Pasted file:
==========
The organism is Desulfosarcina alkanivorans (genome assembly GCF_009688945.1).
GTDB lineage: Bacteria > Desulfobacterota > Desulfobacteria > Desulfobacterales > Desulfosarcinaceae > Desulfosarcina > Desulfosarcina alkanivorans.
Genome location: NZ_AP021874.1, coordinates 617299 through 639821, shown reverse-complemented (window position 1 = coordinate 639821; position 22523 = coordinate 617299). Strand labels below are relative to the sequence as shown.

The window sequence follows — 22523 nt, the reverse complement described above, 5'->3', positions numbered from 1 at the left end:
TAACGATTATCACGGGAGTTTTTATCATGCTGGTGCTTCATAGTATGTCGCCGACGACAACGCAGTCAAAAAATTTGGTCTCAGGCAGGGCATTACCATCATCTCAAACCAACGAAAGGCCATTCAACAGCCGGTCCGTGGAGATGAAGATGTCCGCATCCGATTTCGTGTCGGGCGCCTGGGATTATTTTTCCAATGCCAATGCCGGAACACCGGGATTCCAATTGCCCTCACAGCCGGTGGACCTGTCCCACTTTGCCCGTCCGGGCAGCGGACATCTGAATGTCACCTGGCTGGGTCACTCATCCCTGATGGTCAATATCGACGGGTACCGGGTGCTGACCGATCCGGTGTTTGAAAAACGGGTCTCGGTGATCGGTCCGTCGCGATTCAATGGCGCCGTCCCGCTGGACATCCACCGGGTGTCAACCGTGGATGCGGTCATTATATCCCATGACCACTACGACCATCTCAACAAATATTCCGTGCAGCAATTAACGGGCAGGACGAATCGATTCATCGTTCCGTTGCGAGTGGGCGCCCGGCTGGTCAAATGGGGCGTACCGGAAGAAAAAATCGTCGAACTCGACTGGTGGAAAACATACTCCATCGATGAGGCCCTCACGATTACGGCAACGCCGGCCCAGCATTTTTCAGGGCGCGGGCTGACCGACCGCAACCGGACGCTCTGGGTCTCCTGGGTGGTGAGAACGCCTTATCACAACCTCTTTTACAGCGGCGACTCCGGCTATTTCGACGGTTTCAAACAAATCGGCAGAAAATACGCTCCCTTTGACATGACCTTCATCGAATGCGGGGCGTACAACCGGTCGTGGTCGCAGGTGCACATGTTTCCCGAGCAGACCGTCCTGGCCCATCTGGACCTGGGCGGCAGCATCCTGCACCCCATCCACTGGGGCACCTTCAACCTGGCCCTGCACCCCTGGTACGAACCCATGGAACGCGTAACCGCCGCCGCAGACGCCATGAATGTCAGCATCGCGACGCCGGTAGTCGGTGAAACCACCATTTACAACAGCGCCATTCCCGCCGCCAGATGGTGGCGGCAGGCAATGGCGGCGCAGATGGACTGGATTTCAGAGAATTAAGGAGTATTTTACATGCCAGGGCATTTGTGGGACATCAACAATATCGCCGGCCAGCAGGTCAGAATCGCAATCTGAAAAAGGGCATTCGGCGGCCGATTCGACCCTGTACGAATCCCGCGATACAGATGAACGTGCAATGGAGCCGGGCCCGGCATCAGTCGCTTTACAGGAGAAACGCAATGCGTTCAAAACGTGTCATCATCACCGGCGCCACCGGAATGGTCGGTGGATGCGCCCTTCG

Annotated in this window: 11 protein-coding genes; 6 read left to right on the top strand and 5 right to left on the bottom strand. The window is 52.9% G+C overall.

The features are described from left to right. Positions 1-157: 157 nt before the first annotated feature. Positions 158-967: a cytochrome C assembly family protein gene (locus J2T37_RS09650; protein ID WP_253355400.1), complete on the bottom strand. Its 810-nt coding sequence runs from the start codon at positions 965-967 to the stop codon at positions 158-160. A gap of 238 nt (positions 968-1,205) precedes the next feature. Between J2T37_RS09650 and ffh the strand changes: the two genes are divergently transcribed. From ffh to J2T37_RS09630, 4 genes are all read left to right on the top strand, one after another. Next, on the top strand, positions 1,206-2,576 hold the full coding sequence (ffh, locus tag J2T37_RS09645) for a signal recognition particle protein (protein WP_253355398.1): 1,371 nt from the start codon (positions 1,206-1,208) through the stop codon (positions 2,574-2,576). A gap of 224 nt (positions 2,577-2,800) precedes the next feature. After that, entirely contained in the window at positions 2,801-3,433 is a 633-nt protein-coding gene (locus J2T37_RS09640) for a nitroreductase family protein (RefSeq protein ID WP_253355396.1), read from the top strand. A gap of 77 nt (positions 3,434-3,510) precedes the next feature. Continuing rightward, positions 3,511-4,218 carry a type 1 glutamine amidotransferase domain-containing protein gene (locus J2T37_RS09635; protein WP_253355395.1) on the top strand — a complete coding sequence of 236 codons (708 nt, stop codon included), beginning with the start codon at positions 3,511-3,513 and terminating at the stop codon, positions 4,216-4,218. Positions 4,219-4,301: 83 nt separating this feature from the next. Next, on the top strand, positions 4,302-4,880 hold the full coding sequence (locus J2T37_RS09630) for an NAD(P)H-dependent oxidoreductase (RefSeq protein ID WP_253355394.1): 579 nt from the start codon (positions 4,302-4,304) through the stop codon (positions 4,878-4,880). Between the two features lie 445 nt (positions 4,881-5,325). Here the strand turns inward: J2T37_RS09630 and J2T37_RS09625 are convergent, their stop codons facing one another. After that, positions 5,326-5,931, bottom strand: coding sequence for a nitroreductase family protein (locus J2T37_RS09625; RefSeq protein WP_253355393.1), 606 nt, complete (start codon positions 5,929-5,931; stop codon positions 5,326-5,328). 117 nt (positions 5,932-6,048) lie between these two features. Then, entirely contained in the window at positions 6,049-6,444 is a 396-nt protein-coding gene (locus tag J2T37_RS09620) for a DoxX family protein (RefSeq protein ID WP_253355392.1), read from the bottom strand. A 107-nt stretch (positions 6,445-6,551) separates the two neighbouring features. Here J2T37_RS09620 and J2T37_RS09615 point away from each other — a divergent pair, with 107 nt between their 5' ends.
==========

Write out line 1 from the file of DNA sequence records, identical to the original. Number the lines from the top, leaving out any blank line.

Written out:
The organism is Desulfosarcina alkanivorans (genome assembly GCF_009688945.1).